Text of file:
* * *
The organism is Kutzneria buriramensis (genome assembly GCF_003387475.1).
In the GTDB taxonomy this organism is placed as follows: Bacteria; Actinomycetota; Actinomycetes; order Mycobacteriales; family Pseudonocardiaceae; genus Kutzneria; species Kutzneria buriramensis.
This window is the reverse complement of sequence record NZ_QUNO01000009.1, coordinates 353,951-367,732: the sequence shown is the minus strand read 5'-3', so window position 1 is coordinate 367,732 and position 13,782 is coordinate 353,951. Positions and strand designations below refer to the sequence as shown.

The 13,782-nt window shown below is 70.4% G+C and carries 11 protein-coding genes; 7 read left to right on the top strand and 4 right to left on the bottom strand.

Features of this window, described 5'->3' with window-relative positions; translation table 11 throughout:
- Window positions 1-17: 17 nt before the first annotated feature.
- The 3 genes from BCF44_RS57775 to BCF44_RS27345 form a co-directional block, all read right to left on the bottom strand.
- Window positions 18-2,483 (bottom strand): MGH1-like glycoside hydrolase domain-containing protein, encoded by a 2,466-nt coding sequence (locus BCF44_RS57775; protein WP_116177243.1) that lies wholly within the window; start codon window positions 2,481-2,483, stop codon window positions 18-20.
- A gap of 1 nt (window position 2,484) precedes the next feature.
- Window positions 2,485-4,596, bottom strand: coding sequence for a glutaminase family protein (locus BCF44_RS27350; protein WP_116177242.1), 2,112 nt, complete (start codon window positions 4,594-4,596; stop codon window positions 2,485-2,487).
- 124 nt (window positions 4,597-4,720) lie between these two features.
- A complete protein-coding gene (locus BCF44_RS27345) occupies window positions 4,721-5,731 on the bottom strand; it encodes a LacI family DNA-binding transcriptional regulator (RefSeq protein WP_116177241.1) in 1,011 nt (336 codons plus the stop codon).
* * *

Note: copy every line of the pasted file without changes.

The organism is Kutzneria buriramensis (genome assembly GCF_003387475.1).
In the GTDB taxonomy this organism is placed as follows: Bacteria; Actinomycetota; Actinomycetes; order Mycobacteriales; family Pseudonocardiaceae; genus Kutzneria; species Kutzneria buriramensis.
This window is the reverse complement of sequence record NZ_QUNO01000009.1, coordinates 353,951-367,732: the sequence shown is the minus strand read 5'-3', so window position 1 is coordinate 367,732 and position 13,782 is coordinate 353,951. Positions and strand designations below refer to the sequence as shown.

The 13,782-nt window shown below is 70.4% G+C and carries 11 protein-coding genes; 7 read left to right on the top strand and 4 right to left on the bottom strand.

Features of this window, described 5'->3' with window-relative positions; translation table 11 throughout:
- Window positions 1-17: 17 nt before the first annotated feature.
- The 3 genes from BCF44_RS57775 to BCF44_RS27345 form a co-directional block, all read right to left on the bottom strand.
- Window positions 18-2,483 (bottom strand): MGH1-like glycoside hydrolase domain-containing protein, encoded by a 2,466-nt coding sequence (locus BCF44_RS57775; protein WP_116177243.1) that lies wholly within the window; start codon window positions 2,481-2,483, stop codon window positions 18-20.
- A gap of 1 nt (window position 2,484) precedes the next feature.
- Window positions 2,485-4,596, bottom strand: coding sequence for a glutaminase family protein (locus BCF44_RS27350; protein WP_116177242.1), 2,112 nt, complete (start codon window positions 4,594-4,596; stop codon window positions 2,485-2,487).
- 124 nt (window positions 4,597-4,720) lie between these two features.
- A complete protein-coding gene (locus BCF44_RS27345) occupies window positions 4,721-5,731 on the bottom strand; it encodes a LacI family DNA-binding transcriptional regulator (RefSeq protein WP_116177241.1) in 1,011 nt (336 codons plus the stop codon).